Sunday, September 02, 2018

Review: Bob Dylan’s ‘Live 1962-1966’ collects powerful concert performances

By Wade Tatangelo
August 22, 2018
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From 1962 to ’66, Bob Dylan reigned as one of the most influential figures in popular music. He released such landmark albums as “The Freewheelin’ Bob Dylan” and “Highway 61 Revisited,” in between giving enthralling concert performances at iconic venues like Carnegie Hall in New York City and Royal Albert Hall in London. While Dylan didn’t release a live album until 1974′s “Before the Flood,” his 1960s concerts have been nicely documented since the 1991 launch of the official “Bootleg Series” series. Then, in 2012, Dylan’s record label released the first of several massive, extremely limited edition “50th Anniversary/Copyright Extension” box sets to keep his music from entering the public domain. The newly issued two disc “Live 1962-1966: Rare Performances from The Copyright Collections” does an expert job of cherry picking from those previously issued “copyright extension” sets, as well the immense “Bootleg Series Vol. 12: The Cutting Edge 1965-1966″ and the 36-CD box set “1966 Live Recordings.”
“Live 1962-1966” follows Dylan’s rise from Greenwich Village coffeehouse gigs to a whirlwind tour that covered Europe and Australia. Disc one is 16 tracks from ’62 to ’64 with just Dylan accompanying himself on guitar and harmonica. Joan Baez sings with him on a version of “When the Ship Comes In,” a jeremiad laced with biblical references from the March on Washington where Martin Luther King Jr. gave his “I Have a Dream” speech. While it’s a treat to hear this historic performance as well as early live versions of hits like “Blowin’ in the Wind,” “The Times They Are a-Changin,’” “It Ain’t Me Babe” and “Mr. Tambourine Man”; the real gems, for me, at least, are the more obscure songs. For instance, “Seven Curses,” Dylan’s rewrite of the ancient folk song “The Maid Freed from the Gallows,” has never sounded more haunting than on this rendition from a tremendous ’63 Town Hall concert in New York City, which is represented here with five tracks including a most tender “Boots of Spanish Leather” and the potent anti-war song “John Brown.”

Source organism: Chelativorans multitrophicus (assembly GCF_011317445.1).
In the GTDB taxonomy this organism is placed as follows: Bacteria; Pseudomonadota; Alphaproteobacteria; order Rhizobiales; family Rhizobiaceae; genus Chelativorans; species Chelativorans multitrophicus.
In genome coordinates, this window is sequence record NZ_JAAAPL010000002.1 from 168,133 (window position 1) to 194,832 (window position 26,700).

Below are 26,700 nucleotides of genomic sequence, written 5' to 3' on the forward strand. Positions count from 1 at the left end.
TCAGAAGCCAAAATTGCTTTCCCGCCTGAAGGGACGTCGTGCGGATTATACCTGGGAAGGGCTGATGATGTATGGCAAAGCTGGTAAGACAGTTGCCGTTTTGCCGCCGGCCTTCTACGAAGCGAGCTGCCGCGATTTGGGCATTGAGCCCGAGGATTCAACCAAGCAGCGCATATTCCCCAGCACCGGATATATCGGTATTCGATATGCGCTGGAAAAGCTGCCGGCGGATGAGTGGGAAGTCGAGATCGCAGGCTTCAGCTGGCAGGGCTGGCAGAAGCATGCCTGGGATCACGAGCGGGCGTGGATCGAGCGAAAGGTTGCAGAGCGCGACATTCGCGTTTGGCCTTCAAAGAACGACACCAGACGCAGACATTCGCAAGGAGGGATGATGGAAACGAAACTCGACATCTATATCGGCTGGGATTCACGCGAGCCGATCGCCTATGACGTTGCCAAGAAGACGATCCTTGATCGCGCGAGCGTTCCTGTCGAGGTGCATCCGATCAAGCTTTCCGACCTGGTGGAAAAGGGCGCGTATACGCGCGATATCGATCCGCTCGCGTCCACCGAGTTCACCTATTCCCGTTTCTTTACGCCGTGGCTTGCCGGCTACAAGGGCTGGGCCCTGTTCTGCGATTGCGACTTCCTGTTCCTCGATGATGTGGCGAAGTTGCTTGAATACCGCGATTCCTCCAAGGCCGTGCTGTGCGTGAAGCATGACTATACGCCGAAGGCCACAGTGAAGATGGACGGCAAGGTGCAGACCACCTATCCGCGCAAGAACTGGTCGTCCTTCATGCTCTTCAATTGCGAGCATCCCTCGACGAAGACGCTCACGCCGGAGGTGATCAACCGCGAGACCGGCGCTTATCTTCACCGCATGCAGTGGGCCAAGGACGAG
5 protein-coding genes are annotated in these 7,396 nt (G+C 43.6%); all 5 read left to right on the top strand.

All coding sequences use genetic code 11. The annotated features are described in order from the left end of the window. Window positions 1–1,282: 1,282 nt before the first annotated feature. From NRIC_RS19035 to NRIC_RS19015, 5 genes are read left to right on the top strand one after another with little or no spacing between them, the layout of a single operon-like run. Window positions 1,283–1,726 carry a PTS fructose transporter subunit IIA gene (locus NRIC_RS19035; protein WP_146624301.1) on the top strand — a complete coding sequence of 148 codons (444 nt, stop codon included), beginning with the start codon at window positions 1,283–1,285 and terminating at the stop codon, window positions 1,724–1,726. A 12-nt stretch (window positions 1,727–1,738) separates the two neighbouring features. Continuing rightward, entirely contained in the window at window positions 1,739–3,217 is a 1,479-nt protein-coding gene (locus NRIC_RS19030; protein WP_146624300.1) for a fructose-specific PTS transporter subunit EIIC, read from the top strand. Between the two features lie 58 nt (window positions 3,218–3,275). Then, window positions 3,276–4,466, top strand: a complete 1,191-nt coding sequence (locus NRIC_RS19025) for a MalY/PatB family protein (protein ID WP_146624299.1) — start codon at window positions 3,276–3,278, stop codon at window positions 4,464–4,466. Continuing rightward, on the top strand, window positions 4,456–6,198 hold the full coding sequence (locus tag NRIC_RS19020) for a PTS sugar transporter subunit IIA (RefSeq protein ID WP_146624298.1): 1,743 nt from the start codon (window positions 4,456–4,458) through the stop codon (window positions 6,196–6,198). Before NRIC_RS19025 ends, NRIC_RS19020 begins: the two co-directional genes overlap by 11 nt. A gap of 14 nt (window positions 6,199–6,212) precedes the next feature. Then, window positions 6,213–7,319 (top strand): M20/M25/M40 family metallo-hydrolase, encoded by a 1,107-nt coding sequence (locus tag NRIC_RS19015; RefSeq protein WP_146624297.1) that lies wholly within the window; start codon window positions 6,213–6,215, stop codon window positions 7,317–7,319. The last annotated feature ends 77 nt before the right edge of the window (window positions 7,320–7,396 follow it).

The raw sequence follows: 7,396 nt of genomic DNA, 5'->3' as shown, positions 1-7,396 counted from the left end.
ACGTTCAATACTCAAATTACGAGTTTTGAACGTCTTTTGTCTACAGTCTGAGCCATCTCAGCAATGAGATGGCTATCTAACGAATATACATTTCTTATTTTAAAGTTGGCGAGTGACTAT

Disc two finds Dylan ditching protest music in favor of the surreal imagery found on impressive renditions of such epics as “It’s Alright, Ma (I’m Only Bleeding),” “Gates of Eden,” “Desolation Row” and the album closer “Visions of Johanna” from Belfast, Ireland, in May 1966. The transition from solo acoustic performer to a folk-rocker capable of raising all kinds of hell is represented with a “Maggie’s Farm” from ’65 recorded just over a month following Dylan’s shot-heard-around-the-music-world electric performance of the same song at Newport Folk Festival. Whereas that performance appeared on 2005′s “The Bootleg Series Vol. 7: No Direction Home: The Soundtrack” from the same ’65 Newport set we do get “It Takes a Lot to Laugh, It Takes a Train to Cry” featuring sinewy lead guitar by Michael Bloomfield. Three electric numbers featuring lead guitarist Robbie Robertson and other future members of The Band are culled from the famed ’66 tour. The “Ballad of a Thin Man” from Edinburgh, Scotland,” has to be one of Dylan’s all-time great vocals, the lunatic lyrics matched by the madman organ playing of Garth Hudson.
While “Live 1962-1966” isn’t exactly essential, it’s a most welcome release for us Dylan fans unable to get our hands on those rare and pricey “50th Anniversary/Copyright Extension” box sets.

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